LoJack Corporation's (LOJN) CEO Randy Ortiz on Q2 2014 Results - Earnings Call Transcript

| About: LoJack Corporation (LOJN)

LoJack Corporation (NASDAQ:LOJN)

Q2 2014 Earnings Conference Call

August 12, 2014 08:30 ET


David Calusdian - IR

Randy Ortiz - CEO & President

Casey Delaney - Acting CFO


Brian Hollenden - Sidoti

Bill Dezellem - Tieton Capital Management


Welcome to the LoJack Corporation’s Second Quarter 2014 Financial Results Conference Call. I would like to introduce your host for today’s conference David Calusdian. Sir, you may begin.

David Calusdian

Good morning everyone and thank you for joining us. Hosting today's call are Randy Ortiz, LoJack's Chief Executive Officer and President; and Casey Delaney, - Acting Chief Financial Officer.

Randy will begin by reviewing LoJack's operations and recent achievements in the context of the company's growth strategy and review full year 2014 guidance. Casey will review LoJack’s quarterly financial results. Randy will make some concluding comments and then we'll open the call to your questions.

An archived replay of this call will be available on LoJack's website at lojack.com. Please note that during today's call we will be referring to slides that are available on the Investor Relations section of our website, lojack.com. If you are viewing the slides, please turn to slide two.

Any statements during this call that are not statements of historical fact are forward-looking statements. These forward-looking statements are based on a number of assumptions that involve risks and uncertainties.

Accordingly, actual results could differ materially. Such forward-looking statements speak only as of the date made. Except as required by law, the company undertakes no obligation to update this forward-looking statements.

For further information regarding the forward-looking statements and factors that may cause such differences, please see the company's Risk Factors in the annual report on Form 10-K and other filings LoJack makes with the Securities and Exchange Commission.

Turning to slide three, during this morning's call, management will make reference to adjusted EBITDA. This is a non-GAAP financial measure that the company believes helps investors gain a meaningful understanding of changes in LoJack's core operating results and can also help investors who wish to make comparisons between LoJack and other companies on both a GAAP and a non-GAAP basis.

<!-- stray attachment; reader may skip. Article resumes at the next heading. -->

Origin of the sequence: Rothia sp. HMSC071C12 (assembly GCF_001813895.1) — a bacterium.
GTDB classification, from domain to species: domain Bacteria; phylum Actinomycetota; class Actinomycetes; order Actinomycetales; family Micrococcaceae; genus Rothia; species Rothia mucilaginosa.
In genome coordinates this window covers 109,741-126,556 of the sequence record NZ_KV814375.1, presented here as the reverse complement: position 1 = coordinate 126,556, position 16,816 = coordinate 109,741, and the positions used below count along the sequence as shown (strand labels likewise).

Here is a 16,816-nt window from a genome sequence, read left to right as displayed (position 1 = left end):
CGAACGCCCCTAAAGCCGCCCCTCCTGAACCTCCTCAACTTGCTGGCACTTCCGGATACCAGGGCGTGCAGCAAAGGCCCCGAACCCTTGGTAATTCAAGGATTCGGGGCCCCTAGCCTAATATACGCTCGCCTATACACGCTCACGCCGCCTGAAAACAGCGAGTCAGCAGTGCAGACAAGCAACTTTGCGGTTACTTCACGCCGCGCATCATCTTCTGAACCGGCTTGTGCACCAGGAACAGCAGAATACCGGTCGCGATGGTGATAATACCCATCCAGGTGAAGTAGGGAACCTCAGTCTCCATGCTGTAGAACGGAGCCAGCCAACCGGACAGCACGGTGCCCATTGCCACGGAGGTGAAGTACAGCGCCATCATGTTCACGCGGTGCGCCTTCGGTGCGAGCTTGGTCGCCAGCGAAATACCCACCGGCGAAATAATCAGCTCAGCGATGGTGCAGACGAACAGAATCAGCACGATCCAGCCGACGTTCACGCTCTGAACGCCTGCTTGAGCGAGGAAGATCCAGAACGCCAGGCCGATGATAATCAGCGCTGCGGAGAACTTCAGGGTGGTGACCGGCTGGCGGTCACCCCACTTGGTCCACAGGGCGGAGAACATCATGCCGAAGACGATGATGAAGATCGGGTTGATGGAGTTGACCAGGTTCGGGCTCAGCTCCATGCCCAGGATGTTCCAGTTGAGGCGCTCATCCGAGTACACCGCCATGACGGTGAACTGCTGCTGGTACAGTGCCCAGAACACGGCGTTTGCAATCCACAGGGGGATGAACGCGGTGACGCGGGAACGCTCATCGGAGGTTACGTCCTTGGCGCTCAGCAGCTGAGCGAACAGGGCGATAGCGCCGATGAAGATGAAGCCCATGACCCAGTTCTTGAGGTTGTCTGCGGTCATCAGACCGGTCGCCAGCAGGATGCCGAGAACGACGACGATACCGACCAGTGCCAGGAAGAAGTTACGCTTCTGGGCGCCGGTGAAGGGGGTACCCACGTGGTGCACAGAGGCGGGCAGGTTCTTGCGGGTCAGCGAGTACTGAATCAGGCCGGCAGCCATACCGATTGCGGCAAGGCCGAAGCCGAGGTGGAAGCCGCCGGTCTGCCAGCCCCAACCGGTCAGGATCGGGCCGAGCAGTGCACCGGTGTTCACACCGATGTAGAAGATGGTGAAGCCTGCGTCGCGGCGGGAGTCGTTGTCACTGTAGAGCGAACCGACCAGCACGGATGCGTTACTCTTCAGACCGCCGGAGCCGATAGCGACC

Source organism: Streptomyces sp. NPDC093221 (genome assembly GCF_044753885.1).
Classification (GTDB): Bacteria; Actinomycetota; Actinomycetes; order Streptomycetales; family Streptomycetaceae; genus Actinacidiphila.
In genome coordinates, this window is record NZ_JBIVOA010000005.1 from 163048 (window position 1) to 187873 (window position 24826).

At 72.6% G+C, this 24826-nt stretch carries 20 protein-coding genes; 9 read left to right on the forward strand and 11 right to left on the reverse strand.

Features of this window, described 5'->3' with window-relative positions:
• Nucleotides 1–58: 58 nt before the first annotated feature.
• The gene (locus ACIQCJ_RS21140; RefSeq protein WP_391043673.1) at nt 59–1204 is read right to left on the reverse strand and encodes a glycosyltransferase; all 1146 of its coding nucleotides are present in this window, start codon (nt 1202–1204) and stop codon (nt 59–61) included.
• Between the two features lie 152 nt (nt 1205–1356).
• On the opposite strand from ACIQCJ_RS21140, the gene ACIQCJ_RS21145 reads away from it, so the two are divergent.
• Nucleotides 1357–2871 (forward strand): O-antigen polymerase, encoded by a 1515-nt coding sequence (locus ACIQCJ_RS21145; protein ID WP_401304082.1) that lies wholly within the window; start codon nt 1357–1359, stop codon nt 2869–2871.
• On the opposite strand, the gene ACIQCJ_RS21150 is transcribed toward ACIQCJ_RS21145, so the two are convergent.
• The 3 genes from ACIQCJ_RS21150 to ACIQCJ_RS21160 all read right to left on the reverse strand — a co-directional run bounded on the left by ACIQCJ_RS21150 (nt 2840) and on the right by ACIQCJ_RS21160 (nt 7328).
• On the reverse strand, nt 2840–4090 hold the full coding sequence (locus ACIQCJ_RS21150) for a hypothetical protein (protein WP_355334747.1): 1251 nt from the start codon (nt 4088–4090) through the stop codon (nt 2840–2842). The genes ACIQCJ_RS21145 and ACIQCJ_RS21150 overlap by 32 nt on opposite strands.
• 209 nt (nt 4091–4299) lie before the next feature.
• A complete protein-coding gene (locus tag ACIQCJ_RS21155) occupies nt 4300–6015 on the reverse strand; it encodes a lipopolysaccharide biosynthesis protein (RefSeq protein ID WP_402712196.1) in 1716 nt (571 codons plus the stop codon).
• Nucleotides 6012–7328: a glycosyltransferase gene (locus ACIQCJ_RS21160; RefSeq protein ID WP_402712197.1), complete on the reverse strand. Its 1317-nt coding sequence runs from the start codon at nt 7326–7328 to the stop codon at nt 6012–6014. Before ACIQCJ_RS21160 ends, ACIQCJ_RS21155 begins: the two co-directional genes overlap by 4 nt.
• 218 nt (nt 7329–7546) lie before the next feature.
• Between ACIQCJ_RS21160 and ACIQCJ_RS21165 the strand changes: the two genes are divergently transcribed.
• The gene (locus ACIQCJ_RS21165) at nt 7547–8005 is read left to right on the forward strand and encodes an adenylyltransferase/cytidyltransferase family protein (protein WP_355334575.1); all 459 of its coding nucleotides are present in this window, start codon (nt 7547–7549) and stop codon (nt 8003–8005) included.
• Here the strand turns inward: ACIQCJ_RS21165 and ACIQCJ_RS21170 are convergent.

For more information, please see the GAAP to pro forma non-GAAP reconciliation table in this morning's earnings release. The table has more details on the GAAP financial measure, that's most directly comparable to non-GAAP financial measures and the related reconciliation between these financial measures.

With that, I'll turn the call over to Randy Ortiz.

Randy Ortiz

Okay. Thank you David. Good morning everyone. Thank you for joining us as we review LoJack’s second quarter financial results, provide you with a strategic update on operational and financial initiatives of the company. First let me ask you to turn to slide 4, revenue for the second quarter was 34.4 million up 2% from the same period in 2013 and U.S. dealer revenues were down slightly compared with last year’s second quarter however dealer product revenue was up 3.7% on a 10% increase in volume.

Additionally LoJack continued a great trend and unit shipments as our domestic stolen vehicle recovery business grew faster on a year-over-year basis in the U.S. retail auto industry for the 7th consecutive quarter. Higher volume is being driven by the continued success for our preinstalled program which had another good quarter. Additionally as the weather improved in Q2, some of our largest established preinstall dealers still did not deliver the monthly sales we anticipated due in part the lower than expected inventory levels as a result of delayed deliveries.

Finally our second quarter results were also adversely affected by some key expenses incurred in the second quarter and Casey Delaney will delay those in a few minutes. As well as some under performance in our commercial segment and once again no orders licensee in Argentina.